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gaylee1949
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Date: 8/14/13 7:01 PM

I thought rayon shrinks with washing, not gets bigger?

Gail D.

stirwatersblue
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stirwatersblue
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In reply to gaylee1949 <<


Date: 8/14/13 8:02 PM

Gail, certain types of rayon can stretch while you wear them. I think it's due to the weight of the fiber, which is pretty significant, combined with its extreme drapiness. So the concern here is that too much rayon in a pencil skirt might cause it to look baggy in certain areas, like the seat. (Or that pants might, as my mom would always say, "get knees.")

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~Gem in the prairie

moushka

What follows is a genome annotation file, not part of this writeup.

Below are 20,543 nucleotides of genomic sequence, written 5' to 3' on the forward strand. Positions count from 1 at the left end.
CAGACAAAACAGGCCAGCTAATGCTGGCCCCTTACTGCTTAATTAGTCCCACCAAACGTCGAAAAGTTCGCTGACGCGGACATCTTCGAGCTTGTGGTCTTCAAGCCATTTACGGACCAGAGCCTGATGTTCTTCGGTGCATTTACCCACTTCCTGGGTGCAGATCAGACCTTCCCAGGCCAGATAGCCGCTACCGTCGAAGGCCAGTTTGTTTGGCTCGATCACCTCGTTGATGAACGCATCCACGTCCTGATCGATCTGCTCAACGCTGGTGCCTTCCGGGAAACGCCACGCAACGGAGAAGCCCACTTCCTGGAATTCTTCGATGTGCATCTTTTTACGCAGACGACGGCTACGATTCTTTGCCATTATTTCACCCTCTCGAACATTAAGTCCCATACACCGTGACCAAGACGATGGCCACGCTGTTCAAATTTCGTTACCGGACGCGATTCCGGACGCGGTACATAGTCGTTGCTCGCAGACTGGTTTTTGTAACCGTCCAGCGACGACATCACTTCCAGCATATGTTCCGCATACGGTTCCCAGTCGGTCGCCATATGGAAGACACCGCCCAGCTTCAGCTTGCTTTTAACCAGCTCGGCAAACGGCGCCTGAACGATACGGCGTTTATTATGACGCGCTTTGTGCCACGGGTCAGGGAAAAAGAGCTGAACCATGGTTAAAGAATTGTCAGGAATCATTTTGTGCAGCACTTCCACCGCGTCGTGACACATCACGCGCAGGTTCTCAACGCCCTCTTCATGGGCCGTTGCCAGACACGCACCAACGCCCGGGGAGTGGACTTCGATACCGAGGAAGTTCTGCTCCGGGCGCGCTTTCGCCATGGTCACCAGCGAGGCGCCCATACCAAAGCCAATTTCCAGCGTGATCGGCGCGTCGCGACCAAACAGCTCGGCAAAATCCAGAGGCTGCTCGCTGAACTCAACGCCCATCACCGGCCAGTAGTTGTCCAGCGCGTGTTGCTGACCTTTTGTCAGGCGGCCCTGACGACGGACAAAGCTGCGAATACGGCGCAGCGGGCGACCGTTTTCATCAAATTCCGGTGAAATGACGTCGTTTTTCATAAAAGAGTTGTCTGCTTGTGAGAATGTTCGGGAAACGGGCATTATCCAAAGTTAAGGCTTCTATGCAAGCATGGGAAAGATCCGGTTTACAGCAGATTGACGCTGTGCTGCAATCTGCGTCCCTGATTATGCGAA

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In reply to JennaF <<


Date: 8/14/13 9:14 PM

I would always choose a natural fabric over a synthetic, even though rayon is made from cellulose. Rayon doesn't behave as well as wool, although it has more drape, and there are huge variations in performance depending on the manufacturer. If you do use the rayon, test it extensively before cut out your skirt to eliminate nasty surprises later. Rayon also requires care in pressing and don't use too hot an iron.

Ditto everything said about pressing the gabardine. If you haven't sewn with gabardine before, you might consider a wool crepe, as long as you are lining it anyway. Crepe is more forgiving than gabardine, although it does require similar care in pressing. Sandra Betzina has a good book on fabrics you might find at the library. HTH.

nancy2001
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In reply to JennaF <<


Date: 8/15/13 8:17 AM

Jenna, here's another purple crepe from FFC you might want to consider. It's 80% wool, 20% rayon, and the price is right. In my opinion, it's the best alternative of the three